A clinical utility risk-benefit analysis for HIV self-testing
Johnson et al.
Type of approach
Type of assistance
Fingerstick/whole blood, Oral-fluid
UNAIDS HIV prevalence (2017)
To assess the clinical utility of HIVST and weigh performance-related risks and benefits: sensitivity (65-99.8%), specificity (65-100%), HIV prevalence (0.01-15%), linkage to care (50-85%) and linkage to prevention (0-35%) were considered. Different scenarios characterized by varying levels of the factors listed above were simulated. A net benefit score was derived from Total Benefit (true reactive linked to care; true non-reactive linked to prevention) minus Total Risk (false reactive; false non-reactive). False non-reactives and true reactives linked to care were weighted based on expert consultation. The proportion of scenarios with positive net benefit was calculated. Sub-analysis of high (5-10%) and low (0.1-1%) prevalence scenarios, high (20-30%) and low (0-10%) linkage to prevention; and high (70-80%) and low (50-60%) linkage to care was conducted.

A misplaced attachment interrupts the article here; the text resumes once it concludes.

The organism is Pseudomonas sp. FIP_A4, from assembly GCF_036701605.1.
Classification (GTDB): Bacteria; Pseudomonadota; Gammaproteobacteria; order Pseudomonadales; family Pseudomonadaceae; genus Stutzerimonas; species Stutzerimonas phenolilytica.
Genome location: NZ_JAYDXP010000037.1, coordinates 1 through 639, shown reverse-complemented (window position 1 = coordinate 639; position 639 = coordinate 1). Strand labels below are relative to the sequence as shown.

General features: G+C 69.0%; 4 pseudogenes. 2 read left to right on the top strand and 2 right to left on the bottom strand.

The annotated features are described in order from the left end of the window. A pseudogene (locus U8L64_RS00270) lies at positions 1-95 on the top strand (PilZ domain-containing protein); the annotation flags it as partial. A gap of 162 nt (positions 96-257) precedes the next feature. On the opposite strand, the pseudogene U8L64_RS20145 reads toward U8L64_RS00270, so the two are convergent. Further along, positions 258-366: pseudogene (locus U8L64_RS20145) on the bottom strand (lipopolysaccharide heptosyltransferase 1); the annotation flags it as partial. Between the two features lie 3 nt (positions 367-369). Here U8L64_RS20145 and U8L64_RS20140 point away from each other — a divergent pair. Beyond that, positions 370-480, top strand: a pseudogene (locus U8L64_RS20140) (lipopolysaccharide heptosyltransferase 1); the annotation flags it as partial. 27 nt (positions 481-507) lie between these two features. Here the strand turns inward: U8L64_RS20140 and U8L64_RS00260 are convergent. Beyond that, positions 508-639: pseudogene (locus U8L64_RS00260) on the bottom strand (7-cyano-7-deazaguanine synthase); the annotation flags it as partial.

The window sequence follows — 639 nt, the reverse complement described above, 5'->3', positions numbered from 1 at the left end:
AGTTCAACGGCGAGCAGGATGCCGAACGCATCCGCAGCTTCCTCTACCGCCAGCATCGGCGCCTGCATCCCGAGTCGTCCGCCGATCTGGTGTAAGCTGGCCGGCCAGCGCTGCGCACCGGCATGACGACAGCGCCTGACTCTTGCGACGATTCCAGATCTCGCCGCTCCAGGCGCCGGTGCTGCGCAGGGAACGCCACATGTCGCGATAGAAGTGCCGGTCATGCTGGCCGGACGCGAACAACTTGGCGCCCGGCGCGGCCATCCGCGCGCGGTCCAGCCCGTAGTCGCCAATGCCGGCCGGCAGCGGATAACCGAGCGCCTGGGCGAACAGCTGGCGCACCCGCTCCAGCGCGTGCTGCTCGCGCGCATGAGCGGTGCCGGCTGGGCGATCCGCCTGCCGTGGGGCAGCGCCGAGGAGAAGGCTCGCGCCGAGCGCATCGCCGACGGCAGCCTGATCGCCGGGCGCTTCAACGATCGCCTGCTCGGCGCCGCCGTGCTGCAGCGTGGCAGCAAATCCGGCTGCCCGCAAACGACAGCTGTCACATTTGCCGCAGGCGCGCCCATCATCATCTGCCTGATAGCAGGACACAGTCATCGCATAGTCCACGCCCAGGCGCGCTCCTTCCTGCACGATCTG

Summary of findings
61% of scenarios with 70% sensitivity and 90% specificity yielded greater benefit than risk. In high-prevalence scenarios, positive net benefit was observed at 80% specificity and 70% sensitivity. For low-prevalence scenarios, net benefit marginally increased when sensitivity increased from 70% to 90%. Linkage to prevention drove net benefit; when high, benefit was achieved at 80% specificity but when low 90% specificity was needed. Linkage to care had modest impact except in very high-prevalence settings, e.g. net benefit in all scenarios was not observed among female sex workers in Johannesburg until linkage to care was 50%.
Willingness to pay
Willingness to pay details
Linkage to prevention, care and treatment